His new apartment was on the second floor of an attractive greystone building with a peaked roof, which now fronts the Canadian Center for Architecture. He shared it for a time witha colleague, Dr. Aubrey Geddes. The two single men liked to throw parties which were popular with artists, writers, and political activists. Dr. Bethune often purchased original art to decorate his apartment and support the Montreal artists. He befriended Fritz Brantner who did a painting of the doctor as he attended a patient in the operating room at Sacré-Coeur Hospital, surrounded by the nuns. This painting is widely reproduced in books.
Bethune always wanted to care for the poor. After some deliberation, he decided to attend the International Physiological Congress in Leningrad, Soviet Union. He saw first-hand how the Soviet medical system had reduced tuberculosis by fifty percent and how the poor were attended to as their right. Bethune sold his yellow car to fund this two-month trip which proved to be transformational. When he returned to Montreal, he knew that radical change was needed in Canada’s medical system. He gave an electrifying lecture entitled “Take the Private Profit out of Medicine” to the Montreal Medico-Chirurgical Society.
Something more personal ignited Bethune on his way to the Soviet Union. He had met the young Montreal artist Marian Dale Scott on the boat to London, England. She was the wife of F.R. Scott, the well-respected Montreal constitutional lawyer and published poet. They began a correspondence and when Bethune returned to Montreal, Marian Scott visited him on Fort Street where he had relocated.
The building at 1255 Fort Street is at the corner of Tupper Street. The exterior is plain, reminiscent of a rectangular convent dormitory, with an entrance a few steps below street level. Bethune met Stanley Ryerson, the secretary of the Quebec wing of the Communist Party. In November 1935, Bethune became a member. This had to be kept secret as it was an illegal organization at that time. Bethune knew that his position at the Sacré Coeur Hospital would be compromised if the Catholic nuns learned about this. His own attitude towards being a Communist remained ambiguous. When he did make it public, and confirmed it to the press, he remarked: “They call me a Red. Then if Christianity is a Red, I am also a Red.”
But what was important to Bethune was to eradicate tuberculosis and treat those who had no means. He held a free clinic at the YMCA on Gordon Street in Verdun. He continued to publish medical articles. In his private hours, he read poetry by William Blake and Walt Whitman, and wrote poetry that he shared with Marian Scott. He also painted a self-portrait that he gave to her as a gift.
Early in the year 1936, Dr. Bethune moved to 1154 Beaver Hall Square near Dorchester Street (now Boulevard René Lévesque.) The building has been demolished but the area he had chosen was popular with artists who had studios. This was probably the reason Bethune moved there. With the help of Fritz Brantner and Marian Scott, he opened the Montreal Children’s Creative Art Centre which was held in his apartment. The children who came on Saturday morning were from the poor families that Dr. Bethune attended to. He wanted to give them a chance to enjoy learning about art .
What really consumed Dr. Bethune that year was a vision for socialized medicine in Quebec and Canada. He inspired like-minded doctors, nurses, social workers and teachers, to form the Montreal Group for the Security of the People’s Health and their manifesto was presented to the public and the new Liberal Premier Adélard Godbout in August 1936. What disillusioned Dr. Bethune was not hostility to the proposal but the indifference. His relationship with Marian Scott, whom he was in love with, also disapointed him as it didn’t evolve beyond a friendship.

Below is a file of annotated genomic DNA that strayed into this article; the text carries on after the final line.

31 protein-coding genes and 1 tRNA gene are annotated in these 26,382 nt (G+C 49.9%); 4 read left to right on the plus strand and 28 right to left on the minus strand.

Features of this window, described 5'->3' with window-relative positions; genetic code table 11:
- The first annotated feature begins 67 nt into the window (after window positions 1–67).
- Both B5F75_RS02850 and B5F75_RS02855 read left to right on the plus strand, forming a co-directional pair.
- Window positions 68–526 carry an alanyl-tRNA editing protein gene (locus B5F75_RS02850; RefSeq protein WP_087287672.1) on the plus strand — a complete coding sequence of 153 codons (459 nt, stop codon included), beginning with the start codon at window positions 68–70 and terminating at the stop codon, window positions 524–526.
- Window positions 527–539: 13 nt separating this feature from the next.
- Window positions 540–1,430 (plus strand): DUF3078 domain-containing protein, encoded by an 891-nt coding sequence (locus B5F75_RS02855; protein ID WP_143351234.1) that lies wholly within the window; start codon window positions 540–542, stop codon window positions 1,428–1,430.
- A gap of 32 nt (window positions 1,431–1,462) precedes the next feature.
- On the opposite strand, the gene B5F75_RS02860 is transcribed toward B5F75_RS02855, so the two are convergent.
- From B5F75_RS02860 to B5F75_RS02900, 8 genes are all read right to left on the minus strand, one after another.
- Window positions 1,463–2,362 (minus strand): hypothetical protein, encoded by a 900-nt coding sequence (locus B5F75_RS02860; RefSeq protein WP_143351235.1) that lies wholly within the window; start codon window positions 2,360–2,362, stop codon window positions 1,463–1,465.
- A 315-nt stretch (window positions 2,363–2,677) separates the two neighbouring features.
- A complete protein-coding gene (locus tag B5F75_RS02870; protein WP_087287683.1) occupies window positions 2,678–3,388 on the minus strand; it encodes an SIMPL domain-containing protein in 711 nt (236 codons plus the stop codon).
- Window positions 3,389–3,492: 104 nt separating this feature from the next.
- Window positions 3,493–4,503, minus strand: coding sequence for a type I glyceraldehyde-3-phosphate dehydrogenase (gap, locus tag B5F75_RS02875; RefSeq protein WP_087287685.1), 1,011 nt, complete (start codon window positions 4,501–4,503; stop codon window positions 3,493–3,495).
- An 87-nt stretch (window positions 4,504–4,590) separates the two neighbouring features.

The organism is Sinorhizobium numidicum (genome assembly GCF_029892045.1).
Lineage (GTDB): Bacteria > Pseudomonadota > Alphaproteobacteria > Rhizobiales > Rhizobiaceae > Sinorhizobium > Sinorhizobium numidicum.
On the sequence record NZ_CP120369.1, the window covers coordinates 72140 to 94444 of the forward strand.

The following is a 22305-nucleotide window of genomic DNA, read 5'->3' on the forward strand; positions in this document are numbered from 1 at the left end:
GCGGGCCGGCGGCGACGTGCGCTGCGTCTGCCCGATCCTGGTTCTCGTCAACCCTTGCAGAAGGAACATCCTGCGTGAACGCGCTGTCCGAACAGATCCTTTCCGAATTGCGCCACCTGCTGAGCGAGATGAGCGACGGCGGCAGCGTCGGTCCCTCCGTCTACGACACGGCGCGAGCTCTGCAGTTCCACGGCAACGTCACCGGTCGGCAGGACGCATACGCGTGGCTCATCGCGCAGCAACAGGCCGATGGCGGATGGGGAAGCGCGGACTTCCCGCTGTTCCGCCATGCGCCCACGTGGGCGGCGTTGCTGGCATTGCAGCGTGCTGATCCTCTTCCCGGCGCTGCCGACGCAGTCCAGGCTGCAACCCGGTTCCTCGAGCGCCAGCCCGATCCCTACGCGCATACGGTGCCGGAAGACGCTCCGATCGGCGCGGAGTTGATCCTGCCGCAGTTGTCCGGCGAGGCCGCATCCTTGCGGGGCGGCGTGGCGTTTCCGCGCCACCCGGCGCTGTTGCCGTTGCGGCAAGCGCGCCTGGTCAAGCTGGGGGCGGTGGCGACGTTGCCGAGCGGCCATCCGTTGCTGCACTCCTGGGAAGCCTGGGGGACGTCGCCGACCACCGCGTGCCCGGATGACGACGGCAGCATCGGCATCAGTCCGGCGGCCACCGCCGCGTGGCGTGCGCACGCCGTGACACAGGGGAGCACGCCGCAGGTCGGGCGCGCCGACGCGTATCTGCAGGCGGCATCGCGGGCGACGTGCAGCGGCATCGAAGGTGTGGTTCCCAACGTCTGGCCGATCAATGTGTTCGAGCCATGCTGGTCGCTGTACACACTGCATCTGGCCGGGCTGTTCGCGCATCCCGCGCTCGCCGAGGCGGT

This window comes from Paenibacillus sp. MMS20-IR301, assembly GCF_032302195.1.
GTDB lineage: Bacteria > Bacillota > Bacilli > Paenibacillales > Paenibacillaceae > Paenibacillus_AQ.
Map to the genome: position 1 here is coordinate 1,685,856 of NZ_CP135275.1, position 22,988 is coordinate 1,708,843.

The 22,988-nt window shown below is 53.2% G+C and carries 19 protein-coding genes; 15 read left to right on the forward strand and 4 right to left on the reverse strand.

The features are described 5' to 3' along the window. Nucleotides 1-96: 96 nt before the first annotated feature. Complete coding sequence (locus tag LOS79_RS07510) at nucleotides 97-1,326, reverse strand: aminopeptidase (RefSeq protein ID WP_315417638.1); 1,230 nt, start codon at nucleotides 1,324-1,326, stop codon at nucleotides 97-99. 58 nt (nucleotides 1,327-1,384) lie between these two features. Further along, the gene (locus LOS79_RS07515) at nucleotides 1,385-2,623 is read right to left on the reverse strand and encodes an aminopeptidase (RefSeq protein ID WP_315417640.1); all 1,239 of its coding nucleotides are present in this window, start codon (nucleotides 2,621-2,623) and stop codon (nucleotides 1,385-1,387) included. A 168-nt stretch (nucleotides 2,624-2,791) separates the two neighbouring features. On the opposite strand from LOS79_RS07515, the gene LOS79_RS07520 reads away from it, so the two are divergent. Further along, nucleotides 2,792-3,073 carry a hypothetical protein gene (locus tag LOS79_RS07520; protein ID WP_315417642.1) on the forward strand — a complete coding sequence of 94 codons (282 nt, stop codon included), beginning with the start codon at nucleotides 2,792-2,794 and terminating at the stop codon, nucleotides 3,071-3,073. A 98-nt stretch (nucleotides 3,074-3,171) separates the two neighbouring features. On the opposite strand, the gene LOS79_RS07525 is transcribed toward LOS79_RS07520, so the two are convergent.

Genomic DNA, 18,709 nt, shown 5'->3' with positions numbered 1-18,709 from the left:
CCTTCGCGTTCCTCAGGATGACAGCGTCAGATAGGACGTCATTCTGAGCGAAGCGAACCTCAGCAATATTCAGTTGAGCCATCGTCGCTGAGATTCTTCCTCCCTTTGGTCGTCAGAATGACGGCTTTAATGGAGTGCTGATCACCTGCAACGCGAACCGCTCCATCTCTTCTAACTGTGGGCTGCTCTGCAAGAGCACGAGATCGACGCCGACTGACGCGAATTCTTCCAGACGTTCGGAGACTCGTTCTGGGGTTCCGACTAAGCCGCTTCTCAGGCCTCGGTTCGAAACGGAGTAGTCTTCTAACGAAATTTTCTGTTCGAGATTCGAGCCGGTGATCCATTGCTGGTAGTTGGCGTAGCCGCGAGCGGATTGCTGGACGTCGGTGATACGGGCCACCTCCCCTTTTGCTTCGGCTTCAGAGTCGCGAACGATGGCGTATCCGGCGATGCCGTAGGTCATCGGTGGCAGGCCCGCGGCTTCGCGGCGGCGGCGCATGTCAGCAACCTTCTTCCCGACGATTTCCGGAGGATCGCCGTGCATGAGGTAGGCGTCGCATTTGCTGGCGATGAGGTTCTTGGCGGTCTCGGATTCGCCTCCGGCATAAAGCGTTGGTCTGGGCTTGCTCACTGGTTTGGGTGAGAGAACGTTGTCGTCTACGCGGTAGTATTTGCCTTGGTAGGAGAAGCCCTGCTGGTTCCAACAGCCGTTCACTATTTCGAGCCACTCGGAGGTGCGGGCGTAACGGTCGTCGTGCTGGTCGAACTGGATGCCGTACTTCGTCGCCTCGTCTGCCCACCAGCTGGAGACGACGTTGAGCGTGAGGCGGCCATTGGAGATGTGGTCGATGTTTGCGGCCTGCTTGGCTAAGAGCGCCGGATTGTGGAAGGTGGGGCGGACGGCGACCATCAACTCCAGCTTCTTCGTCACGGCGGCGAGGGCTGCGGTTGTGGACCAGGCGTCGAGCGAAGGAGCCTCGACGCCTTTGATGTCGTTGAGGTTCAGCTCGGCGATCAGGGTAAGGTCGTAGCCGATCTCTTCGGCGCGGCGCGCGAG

He was ready to make a radical change in his own life. He decided to go to Spain to fight the Fascists and offer his medical expertise on the battlefield. As a young man, he had joined the Ambulance Medical Corps in 1914 and had returned home from France with a shrapnel injury to his leg. In 1917, he had enlisted in the Royal Navy as a Surgeon-Lieutenant and served on an aircraft carrier for fourteen months.
A few weeks before his departure, he was invited to speak at Macdonald College in Ste Anne de Bellevue by Irving Layton, a young student with socialist sympathies who had started a series of lectures. Layton, who later became the outspoken world-reknowned Canadian poet, recorded in his memoir Waiting for the Messiah his encounter with Norman Bethune:
“My first impression of Dr. Bethune was of a very intense man, nervous to the point of irritability. He was wearing a drab grey suit, nothing that would make one look twice….Though gaunt, his body exuded a tremendous dynamism, surprising his audience. What impressed me the most was the intentness of his gaze, the forceful conviction behind his words. Here was a man who seemed devoured by an idea, an obsession….”
In his “drab grey suit,” Dr. Bethune was no longer the bohemian surgeon but a doctor on a humanitarian mission to save lives which would lead him beyond Spain to his destiny in China. There, in a remote village, on November 12, 1939, he would die from blood poisoning after a cut in a finger became infected while he operated on a soldier. He was forty- nine years old.
At the Hôpital du Sacré-Coeur, a medical library has been named la bibliothèque Norman Bethune. Not far from where he lived in the Shaughnessey Village, there is a Bethune Street in the City of Westmount.
The most important memorial is the newly-designed Place Norman-Bethune, a public square at the corner of De Maisonneuve Boulevard and Guy Street. There stands the statue of Norman Bethune on a pedestal, a gift to the city of Montreal from the People’s Republic of China .